A new study found a link between sleepiness during the day and marijuana use among teenagers.
According to a team of researchers led by Dr. Mark L. Splaingard of Ohio’s Nationwide Children’s Hospital, use of marijuana by teens could be the culprit for excessive daytime sleepiness (EDS), a symptom linked to narcolepsy. The study looked into diagnostic data of more than 380 youngsters to check for possibility of narcolepsy using multiple sleep latency test (MSLT), and cross-checked use of marijuana by the young patients.
Results of the study showed that 43 percent of adolescents who tested positive for cannabis were found to have symptoms of narcolepsy. Because of this, the researchers recommend that drug screening be included as part of the tests for narcolepsy. “Our findings highlight and support the important step of obtaining a urine drug screen, in any patients older than 13 years of age, before accepting test findings consistent with narcolepsy, prior to physicians confirming this diagnosis. Urine drug screening is also important in any population studies looking at the prevalence of narcolepsy in adolescents, especially with the recent trend in marijuana decriminalization and legalization,” Splaingard said in a news item.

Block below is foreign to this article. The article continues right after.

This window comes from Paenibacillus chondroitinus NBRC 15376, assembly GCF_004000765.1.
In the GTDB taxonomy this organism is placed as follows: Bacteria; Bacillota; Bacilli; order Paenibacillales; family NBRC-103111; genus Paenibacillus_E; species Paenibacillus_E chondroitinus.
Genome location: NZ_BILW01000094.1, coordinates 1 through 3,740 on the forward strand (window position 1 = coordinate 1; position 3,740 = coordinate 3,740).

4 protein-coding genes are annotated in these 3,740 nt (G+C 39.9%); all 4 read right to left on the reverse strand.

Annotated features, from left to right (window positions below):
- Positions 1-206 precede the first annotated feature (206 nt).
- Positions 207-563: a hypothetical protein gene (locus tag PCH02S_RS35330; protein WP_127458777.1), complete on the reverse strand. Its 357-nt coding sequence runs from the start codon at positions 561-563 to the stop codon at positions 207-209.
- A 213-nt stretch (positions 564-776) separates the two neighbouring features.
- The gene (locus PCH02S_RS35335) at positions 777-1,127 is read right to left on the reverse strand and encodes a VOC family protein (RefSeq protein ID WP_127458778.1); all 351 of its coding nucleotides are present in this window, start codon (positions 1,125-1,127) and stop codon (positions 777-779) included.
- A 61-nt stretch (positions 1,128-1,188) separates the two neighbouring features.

Narcolepsy is a chronic medical condition characterized by uncontrolled sleeping patterns even though the individual has had enough sleep. It is usually developed early in life, most commonly during puberty stage. Apart from EDM, other symptoms of narcolepsy include hallucinations, sleep paralysis, and cataplexy.